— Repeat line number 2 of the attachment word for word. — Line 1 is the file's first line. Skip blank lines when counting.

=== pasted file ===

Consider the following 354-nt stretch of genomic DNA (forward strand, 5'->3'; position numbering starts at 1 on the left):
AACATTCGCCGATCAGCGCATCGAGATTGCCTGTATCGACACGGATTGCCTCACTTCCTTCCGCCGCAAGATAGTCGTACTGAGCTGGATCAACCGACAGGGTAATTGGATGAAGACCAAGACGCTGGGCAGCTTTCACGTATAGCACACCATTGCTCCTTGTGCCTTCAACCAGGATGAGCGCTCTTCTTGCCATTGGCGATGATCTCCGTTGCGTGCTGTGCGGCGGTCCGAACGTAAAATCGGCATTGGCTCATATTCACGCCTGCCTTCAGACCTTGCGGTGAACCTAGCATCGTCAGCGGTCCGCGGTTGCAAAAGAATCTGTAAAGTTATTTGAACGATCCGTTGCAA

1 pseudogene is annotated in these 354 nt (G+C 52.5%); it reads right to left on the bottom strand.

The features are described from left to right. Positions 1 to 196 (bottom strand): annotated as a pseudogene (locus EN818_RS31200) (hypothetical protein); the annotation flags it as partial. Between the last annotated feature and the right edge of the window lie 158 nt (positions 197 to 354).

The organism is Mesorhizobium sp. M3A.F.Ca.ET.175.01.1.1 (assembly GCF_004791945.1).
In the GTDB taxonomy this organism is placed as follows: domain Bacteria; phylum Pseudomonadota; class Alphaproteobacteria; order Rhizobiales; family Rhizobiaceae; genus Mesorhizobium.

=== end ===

AACATTCGCCGATCAGCGCATCGAGATTGCCTGTATCGACACGGATTGCCTCACTTCCTTCCGCCGCAAGATAGTCGTACTGAGCTGGATCAACCGACAGGGTAATTGGATGAAGACCAAGACGCTGGGCAGCTTTCACGTATAGCACACCATTGCTCCTTGTGCCTTCAACCAGGATGAGCGCTCTTCTTGCCATTGGCGATGATCTCCGTTGCGTGCTGTGCGGCGGTCCGAACGTAAAATCGGCATTGGCTCATATTCACGCCTGCCTTCAGACCTTGCGGTGAACCTAGCATCGTCAGCGGTCCGCGGTTGCAAAAGAATCTGTAAAGTTATTTGAACGATCCGTTGCAA